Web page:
Tag Archives: pastry

Tea/Coffee & Cake in Paris for 4€ or Less!

Skip the tourist-targets with over-priced and water-downed coffees, and head instead to the deliciously priced cafés I’ve listed below for an authentic Parisian repose.

 

Au Thé Gourmand

Located on a quintessential European backstreet near the Pantheon, this unassuming café sells only homemade pâtisseries and offers over twenty flavors of hot and iced teas. For 2€ I got the biggest, chocolaty-est slice of cake I’ve ever received from a café or bakery. While the cappuccino wasn’t quite on the same level, I got a larger mug than most cafés in that area would’ve given and it came with a complimentary drop of meringue—all for 2€20. A carved wooden pillar divides the small room in two, potted plants liven each table and funky handmade jewelry is on sale near the cash register. A great stop for lunch break with a colleague, a slice of quiche on the go, or an afternoon gossip session with a friend.

 

Café Maure de la Mosquée de Paris

If the city’s chaos becomes too stressful, step through the stone archway to Café Maure, one of the most sensually pleasing and calming cafes I’ve ever visited. Two quaint courtyards, overflowing with evergreen foliage, accept costumers year-round. During winter months, a canvas ceiling blocks the wind and heaters keep vitality and warmth. Dark blues and greens branch out in a flowery motif along the tiled walls, sweet sheesha smoke perfumes the air, and tiny birds flutter around, searching for crumbs. Don’t miss the 2€ hot mint tea paired with a 2€ syrup-soaked pastry. A crowded boutique adjoins the café, packed with traditional North African products such as woven handbags, beaded jewelry and an array of colorful decorations.

 

 

 

 

 

 

 

Le Salon by Thé des Écrivains

Tucked behind the picturesque Place des Vosges, this softly lit salon pays homage to the natural relationship between books and tea. Neatly stacked multicolored notebooks, journals, photo albums, and notepads, all handmade with cotton paper, rest alongside shelves of over 5,000 books, artisanal pottery and whimsical furnishings. Translating to “Writer’s Tea,” the Thé des Écrivains brand captures the essence of a literary culture within a single steaming cup. Ask for a cup of le thé des philosophes chinois (Chinese philosopher’s tea) and savor its mix of green and black teas, lotus and jasmine infusions and sprinkle of poppy while contemplating life and confronting a blank page.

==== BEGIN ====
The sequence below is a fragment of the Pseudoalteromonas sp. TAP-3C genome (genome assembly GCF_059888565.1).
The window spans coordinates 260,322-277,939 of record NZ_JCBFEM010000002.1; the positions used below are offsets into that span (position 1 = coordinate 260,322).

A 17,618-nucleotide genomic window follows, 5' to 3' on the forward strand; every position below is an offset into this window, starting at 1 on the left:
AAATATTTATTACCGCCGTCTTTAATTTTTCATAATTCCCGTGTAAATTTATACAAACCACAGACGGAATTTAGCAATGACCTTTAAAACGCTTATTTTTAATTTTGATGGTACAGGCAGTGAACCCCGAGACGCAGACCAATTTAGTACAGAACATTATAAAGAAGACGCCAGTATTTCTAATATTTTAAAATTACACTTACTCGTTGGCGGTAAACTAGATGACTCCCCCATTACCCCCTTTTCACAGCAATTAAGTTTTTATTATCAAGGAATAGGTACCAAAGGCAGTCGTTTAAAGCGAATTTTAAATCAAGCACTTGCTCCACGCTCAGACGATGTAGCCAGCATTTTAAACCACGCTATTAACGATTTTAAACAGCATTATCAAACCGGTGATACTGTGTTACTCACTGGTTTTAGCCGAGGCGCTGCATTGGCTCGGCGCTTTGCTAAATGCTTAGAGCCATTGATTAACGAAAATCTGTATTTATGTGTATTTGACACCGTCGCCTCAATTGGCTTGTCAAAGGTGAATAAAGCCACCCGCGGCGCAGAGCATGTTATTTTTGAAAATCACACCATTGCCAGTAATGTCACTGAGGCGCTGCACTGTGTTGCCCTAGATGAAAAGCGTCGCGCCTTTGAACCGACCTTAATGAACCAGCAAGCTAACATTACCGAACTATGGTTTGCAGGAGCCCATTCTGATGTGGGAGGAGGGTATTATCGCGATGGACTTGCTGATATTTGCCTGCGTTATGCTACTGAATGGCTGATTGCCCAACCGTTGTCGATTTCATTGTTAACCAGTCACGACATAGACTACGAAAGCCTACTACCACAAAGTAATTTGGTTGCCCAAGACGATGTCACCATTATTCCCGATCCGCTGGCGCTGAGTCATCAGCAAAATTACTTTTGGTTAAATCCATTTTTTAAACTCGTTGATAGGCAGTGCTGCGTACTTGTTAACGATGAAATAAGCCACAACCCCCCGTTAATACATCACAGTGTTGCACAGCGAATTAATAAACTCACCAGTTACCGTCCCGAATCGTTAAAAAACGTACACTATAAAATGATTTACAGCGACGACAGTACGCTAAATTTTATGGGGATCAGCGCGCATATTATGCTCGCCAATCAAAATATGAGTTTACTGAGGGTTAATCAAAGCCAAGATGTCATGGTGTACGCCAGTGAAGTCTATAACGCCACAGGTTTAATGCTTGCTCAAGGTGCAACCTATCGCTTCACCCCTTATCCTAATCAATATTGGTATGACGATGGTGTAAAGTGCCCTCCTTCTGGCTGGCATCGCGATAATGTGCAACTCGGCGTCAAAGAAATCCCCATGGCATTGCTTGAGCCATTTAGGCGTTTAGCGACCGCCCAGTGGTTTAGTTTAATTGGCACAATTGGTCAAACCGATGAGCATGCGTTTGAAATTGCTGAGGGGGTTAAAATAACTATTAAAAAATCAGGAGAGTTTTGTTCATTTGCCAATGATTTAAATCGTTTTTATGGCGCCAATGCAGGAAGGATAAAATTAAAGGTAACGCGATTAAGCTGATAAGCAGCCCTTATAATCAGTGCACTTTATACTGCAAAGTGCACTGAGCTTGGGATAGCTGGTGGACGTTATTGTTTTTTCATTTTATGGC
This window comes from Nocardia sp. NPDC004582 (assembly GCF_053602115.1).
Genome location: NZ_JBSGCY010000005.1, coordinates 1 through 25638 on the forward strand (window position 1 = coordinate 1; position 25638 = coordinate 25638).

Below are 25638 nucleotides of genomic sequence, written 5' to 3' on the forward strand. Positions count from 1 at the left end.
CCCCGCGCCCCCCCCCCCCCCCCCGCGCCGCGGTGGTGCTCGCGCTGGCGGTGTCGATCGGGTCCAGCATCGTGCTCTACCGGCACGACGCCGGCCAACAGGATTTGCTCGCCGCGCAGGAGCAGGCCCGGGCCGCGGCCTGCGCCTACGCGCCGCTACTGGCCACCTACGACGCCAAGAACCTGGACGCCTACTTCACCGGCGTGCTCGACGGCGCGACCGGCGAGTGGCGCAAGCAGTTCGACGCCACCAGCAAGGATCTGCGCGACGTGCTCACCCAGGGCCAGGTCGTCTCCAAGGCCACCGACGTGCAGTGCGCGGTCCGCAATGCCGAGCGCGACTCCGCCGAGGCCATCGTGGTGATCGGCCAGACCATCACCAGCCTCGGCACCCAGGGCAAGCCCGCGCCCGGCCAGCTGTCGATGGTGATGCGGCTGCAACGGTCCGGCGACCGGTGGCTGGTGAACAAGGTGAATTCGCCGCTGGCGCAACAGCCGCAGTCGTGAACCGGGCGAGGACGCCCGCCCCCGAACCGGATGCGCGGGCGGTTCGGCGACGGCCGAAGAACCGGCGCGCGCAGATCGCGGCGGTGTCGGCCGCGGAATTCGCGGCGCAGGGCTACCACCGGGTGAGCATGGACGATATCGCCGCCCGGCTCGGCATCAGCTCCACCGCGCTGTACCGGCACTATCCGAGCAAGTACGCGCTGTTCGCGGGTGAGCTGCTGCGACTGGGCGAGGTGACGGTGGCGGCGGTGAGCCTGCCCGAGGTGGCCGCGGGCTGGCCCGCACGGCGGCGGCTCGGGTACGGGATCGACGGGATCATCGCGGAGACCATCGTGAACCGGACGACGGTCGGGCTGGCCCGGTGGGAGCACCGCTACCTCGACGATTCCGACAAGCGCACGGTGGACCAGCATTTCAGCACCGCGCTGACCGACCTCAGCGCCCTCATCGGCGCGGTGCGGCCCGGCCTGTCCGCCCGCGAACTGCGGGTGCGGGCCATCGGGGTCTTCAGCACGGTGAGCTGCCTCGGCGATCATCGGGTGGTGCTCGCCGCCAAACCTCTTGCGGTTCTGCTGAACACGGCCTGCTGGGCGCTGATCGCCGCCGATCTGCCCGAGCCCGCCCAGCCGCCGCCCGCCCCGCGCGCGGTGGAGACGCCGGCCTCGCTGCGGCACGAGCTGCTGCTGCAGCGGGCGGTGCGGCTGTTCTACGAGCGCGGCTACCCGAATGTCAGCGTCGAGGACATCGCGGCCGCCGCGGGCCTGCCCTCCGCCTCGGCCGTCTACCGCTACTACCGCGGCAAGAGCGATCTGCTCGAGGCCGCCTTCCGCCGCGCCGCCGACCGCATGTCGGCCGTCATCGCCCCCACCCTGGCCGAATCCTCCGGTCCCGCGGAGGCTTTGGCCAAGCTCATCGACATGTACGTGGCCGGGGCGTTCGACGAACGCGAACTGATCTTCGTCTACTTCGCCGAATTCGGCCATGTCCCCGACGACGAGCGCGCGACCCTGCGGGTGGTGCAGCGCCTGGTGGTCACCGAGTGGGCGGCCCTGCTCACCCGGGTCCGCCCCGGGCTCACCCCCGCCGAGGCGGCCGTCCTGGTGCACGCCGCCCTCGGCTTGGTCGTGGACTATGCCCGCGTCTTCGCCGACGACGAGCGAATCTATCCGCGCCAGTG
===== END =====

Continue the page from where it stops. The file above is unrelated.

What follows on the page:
Ten Belles

If not for the mass of attractive hipsters loitering outside with cigarettes, the plain pinewood storefront of Ten Belles would easily go unnoticed. Their culinary approach, however, is anything but simple. The menu originate from that special combination of Anglophone-inspired recipes with French-quality ingredients. Their cappuccinos, light and delicately balanced, with just enough froth and no need for sugar, arrive adorned with milk-flower swirls. Come here to take refuge with a good book and a hot cup during the seemingly endless cold days of a Parisian winter.

 

 

 

 

 

 

 

 

 

 

Centre Culturel Pouya

Established to preserve Iranian culture, the Centre Culturel Pouya offers courses in traditional dance, theatre and yoga. Stone slabs with embroidered cushions comprise half the seating, but couches and chairs are available as well. Large photographs displaying Persian music festivals hang next to ancient instruments and bookshelves full of Iranian literature. The teas, served liberally, come with their spices still soaking on the bottom. Candles and warm lamplight give the room an intimate atmosphere, making it perfect for an alternative first date.

 

 

 

 

 

 

 

 

 

AntiCafé

The AntiCafé charges for time, not for usage. The first hour costs 4€ and every hour after that is 3€. Enter, get an usage card from the front desk to track the elapsed time, and commence free access to coffee, tea, snacks, Wi-Fi, printing, scanning and board games. Snack items include pastries, cakes, fruits, bread, Nutella, honey, chocolate powder, olive oil and vinegar. The environment is rather studious; when I went essentially everyone stayed bent over a Macbook, scribbling on graphed paper or reading a book. The only people having conversations were those who walked straight to the conference room (rentable to anyone who needs space for a business meeting, birthday party, etc.). Overall, a cost-effective and opportune escape from home, whether to work on a project in the company of strangers or avoid washing dishes.

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